I have been fortunate in my travels to not suffer from jet lag and, fortunately, this trip so far hasn’t been an exception. Despite needing to catch up on the sleep we didn’t get before the trip and during the flight, we were all ready to go and explore a bit of Taipei.
We caught the high speed rail (HSR) from Zhubei to Taipei city via business class (sorry, no pics) which was a very nice way to travel indeed. It amazes and shames me that so many people here speak English while I can neither speak nor read any Chinese. This is my first time being in a country where I do not speak the language even a little so it’s quite humbling when even the 7-eleven clerks and train stewardesses speak perfect English to me. Everyone we have encountered here thus far has been exceedingly kind and I genuinely feel very privileged to be able to spend time in their country.
Once we arrived in Taipei, we went searching for a traditional Taiwanese breakfast and found the place but decided not to go in as there was a 2-hour line snaking out of the building. We decided to head for a street market instead and slowly worked our way through the stands sampling the delectable treats for display.
So many fruits and vegetables – some to which I had never before introduced (awesome!) – and meats and fish. We couldn’t try them all but that didn’t stop us from trying. 😉
After our morning repast we headed for a district that sells medicinal herbs to find a tea house based in a historic building that my host had found on his previous visit. He had brought me some of their red tea after his last trip which was some of the best tea I had ever tasted so I had been carefully rationing it ever since and I needed a refill.
Inside we were treated to a tasting of 5 different teas starting with the lightest and ending with the darkest.
I’m sure there’s a word to describe the tea expert who introduced us to these wonderful teas but my illiteracy is compounded by my complete ignorance of such things so I’m going to call him the Tea Master for now because that’s what he was to us (just go with it, ok?). As we were being served we had a nice view of a small garden in the back which leant a nice air of calm and tranquility after the bustle on the street outside.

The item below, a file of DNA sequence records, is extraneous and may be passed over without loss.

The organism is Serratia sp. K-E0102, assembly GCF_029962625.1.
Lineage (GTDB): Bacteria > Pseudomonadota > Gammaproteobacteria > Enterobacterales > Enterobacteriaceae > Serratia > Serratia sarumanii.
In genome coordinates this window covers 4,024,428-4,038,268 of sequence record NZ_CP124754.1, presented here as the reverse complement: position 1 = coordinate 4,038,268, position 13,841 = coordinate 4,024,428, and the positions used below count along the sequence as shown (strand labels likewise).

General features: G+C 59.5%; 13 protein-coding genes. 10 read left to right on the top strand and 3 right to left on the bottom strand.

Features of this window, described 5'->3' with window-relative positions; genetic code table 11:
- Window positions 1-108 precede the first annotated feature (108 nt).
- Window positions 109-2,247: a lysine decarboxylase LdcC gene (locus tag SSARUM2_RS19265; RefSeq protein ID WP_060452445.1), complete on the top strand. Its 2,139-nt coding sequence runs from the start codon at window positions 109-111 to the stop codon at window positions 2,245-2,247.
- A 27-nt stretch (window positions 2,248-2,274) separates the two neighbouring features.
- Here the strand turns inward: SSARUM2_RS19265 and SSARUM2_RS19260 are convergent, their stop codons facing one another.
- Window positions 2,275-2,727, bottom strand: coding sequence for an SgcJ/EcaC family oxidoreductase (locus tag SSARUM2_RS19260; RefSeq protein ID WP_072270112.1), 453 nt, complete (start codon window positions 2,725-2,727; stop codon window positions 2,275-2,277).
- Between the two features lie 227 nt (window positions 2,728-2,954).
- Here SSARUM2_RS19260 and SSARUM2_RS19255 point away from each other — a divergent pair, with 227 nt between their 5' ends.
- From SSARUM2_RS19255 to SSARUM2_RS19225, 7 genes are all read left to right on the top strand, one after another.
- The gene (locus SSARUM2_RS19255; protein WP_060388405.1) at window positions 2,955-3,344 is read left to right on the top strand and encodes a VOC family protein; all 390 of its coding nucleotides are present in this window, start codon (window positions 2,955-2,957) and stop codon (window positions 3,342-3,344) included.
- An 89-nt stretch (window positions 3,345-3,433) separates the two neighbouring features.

Instead of telling us long stories about the history of the teas or the legends behind them, our Tea Master declared he had no need for such things as his tea could speak for itself, and speak it did.
I chose a few teas to bring home and I’ll ration those again. Rationing will still occur but, hey, that’s incentive to visit again. Before we left, the Tea Master brought us up to the upper level of the tea house which was covered in traditional tatami mats. He pointed out some small doors opening up to the street that were used in the old days at night for the owners to see who was outside before letting them in.
And with that, we headed across town to the country’s top university, National Taiwan University, to meet up with my host’s father who happens to be on of the top engineering professors there. I had missed seeing him when he visited San Francisco so it was a great honor to meet up with him. There was a festival going on at the university at the time which brought out all of the clubs and societies in the university. After a good lunch we stopped by the most famous bubble tea shop that was clearly a favorite of the college students in the area.
Our Tea Master discussed at length how bubble tea was not really tea at all and was not worth drinking so it was probably a good thing he couldn’t see us indulge. I have to say it was good even if it wasn’t “real” tea. 😉
Stay tuned for the undoubtedly exciting conclusion to our Day 2 in Taiwan in the next post.